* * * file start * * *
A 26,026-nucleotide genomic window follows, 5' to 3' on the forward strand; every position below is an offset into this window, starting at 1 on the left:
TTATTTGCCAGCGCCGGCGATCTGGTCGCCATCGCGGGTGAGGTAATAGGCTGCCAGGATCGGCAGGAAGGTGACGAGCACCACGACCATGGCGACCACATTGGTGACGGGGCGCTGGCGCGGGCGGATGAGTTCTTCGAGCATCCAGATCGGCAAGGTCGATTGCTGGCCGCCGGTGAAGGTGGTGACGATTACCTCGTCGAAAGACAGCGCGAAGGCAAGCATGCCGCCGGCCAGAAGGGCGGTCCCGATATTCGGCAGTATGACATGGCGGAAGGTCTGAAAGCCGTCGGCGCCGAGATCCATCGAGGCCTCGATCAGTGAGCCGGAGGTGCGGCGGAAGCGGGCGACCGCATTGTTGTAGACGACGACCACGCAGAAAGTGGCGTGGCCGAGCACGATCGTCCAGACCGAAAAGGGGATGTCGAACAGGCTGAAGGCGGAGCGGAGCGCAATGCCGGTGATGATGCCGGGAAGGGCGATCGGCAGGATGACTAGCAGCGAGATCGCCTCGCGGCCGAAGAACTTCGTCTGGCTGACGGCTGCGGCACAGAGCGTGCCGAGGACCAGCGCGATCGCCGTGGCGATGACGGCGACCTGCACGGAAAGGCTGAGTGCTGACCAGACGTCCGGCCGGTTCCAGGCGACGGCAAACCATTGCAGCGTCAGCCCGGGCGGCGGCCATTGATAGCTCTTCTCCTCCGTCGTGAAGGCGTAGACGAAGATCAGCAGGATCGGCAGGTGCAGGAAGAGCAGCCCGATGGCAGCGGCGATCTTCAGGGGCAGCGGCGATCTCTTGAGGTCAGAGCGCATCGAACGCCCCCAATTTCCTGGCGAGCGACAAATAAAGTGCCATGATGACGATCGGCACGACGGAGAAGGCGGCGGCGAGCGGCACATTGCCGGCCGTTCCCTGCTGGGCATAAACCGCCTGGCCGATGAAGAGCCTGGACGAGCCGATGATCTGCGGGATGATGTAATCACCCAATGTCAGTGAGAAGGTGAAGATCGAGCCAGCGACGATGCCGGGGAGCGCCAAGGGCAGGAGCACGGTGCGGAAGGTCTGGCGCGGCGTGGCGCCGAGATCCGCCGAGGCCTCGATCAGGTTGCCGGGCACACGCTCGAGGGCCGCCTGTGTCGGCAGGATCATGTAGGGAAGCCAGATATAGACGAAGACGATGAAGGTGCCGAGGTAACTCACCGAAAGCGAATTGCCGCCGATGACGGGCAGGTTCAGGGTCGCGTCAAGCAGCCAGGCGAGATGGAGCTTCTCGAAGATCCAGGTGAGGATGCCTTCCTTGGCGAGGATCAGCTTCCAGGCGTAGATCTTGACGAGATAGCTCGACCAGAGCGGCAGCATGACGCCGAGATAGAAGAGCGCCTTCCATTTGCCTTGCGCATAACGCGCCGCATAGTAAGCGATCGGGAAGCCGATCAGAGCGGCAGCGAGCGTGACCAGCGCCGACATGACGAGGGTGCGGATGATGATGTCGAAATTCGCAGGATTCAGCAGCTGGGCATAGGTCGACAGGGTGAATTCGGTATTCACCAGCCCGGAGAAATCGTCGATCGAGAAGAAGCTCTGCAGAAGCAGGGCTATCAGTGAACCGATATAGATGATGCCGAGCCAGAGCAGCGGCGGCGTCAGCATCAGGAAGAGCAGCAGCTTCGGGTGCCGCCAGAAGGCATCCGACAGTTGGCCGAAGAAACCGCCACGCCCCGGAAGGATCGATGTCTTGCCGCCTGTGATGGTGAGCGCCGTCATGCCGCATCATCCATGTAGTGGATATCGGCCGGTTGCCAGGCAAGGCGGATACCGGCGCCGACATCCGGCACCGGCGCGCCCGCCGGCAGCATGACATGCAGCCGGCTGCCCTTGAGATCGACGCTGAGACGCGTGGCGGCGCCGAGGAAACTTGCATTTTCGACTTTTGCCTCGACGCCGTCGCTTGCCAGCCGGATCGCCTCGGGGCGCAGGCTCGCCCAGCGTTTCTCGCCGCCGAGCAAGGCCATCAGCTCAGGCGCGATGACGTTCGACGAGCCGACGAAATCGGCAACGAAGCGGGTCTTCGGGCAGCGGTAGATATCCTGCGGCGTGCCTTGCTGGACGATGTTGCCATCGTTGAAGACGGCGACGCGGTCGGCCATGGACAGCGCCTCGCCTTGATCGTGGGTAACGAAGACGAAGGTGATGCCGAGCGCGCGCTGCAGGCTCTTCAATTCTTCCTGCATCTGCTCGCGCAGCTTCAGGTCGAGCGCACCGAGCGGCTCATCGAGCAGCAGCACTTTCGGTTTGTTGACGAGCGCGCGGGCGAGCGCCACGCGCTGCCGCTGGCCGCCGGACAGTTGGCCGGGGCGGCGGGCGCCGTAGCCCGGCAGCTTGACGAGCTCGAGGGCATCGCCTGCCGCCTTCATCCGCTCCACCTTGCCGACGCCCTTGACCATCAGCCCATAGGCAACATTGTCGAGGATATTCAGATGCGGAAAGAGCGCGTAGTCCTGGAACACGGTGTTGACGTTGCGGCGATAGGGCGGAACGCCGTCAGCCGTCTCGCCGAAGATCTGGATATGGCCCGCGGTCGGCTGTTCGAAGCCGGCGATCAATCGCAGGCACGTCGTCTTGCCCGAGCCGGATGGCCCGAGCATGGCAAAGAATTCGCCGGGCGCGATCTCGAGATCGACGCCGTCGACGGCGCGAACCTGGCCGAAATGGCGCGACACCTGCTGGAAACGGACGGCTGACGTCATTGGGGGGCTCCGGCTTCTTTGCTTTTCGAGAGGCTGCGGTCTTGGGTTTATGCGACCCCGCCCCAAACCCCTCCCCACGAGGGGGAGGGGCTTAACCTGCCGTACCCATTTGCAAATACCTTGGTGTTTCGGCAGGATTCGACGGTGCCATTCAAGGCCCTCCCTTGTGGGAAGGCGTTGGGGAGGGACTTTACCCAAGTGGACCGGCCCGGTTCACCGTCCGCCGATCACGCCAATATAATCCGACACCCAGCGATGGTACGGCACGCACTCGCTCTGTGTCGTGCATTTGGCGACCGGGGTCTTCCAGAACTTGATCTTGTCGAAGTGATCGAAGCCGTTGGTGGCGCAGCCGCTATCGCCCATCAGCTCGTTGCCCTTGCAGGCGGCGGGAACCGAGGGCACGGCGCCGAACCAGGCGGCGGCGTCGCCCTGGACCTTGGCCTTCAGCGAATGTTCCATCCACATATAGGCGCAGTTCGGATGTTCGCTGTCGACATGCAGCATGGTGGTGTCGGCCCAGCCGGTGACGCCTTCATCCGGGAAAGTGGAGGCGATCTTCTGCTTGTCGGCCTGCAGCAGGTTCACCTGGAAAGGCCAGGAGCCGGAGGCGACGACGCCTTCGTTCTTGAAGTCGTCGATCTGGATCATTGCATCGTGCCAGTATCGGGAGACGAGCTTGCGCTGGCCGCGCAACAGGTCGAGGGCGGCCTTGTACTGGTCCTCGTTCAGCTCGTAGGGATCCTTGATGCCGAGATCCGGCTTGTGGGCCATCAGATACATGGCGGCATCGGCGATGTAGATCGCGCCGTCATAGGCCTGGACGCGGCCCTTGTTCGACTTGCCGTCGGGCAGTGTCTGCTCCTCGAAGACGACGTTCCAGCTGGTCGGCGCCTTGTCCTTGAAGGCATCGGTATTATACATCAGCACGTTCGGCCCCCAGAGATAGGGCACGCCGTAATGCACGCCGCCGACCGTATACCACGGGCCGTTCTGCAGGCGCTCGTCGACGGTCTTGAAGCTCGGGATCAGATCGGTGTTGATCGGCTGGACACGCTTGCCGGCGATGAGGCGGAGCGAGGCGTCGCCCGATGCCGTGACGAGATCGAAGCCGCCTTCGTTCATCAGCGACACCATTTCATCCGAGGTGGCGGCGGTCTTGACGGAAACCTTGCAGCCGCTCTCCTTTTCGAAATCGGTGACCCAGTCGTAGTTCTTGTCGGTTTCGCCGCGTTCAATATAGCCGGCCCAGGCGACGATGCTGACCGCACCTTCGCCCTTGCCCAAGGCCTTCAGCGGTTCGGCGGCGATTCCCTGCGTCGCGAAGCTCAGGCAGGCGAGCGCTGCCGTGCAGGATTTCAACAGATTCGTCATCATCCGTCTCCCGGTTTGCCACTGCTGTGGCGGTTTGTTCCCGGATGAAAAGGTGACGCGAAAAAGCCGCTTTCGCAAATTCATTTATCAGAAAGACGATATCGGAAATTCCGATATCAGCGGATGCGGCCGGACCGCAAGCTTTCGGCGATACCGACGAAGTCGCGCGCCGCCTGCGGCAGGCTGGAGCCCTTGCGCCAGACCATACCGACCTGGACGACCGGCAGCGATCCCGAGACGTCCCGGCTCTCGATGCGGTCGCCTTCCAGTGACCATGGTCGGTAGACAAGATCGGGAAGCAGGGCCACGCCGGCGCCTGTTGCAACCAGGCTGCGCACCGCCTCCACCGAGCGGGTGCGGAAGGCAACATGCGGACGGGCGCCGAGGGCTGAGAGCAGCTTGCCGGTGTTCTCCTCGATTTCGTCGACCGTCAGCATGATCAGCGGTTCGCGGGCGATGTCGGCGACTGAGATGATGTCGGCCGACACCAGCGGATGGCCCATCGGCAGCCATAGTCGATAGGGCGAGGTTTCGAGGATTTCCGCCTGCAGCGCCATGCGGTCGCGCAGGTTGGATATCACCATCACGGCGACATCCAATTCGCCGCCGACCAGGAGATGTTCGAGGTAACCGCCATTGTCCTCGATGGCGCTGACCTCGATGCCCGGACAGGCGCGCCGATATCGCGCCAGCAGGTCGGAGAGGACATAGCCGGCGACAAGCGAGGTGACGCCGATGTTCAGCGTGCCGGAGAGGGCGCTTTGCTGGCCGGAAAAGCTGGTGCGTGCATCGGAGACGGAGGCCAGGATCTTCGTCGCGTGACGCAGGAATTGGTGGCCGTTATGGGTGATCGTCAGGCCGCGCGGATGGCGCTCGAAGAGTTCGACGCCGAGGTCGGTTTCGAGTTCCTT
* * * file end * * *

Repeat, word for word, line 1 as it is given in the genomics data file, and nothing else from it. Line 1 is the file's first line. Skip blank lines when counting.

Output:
A 26,026-nucleotide genomic window follows, 5' to 3' on the forward strand; every position below is an offset into this window, starting at 1 on the left: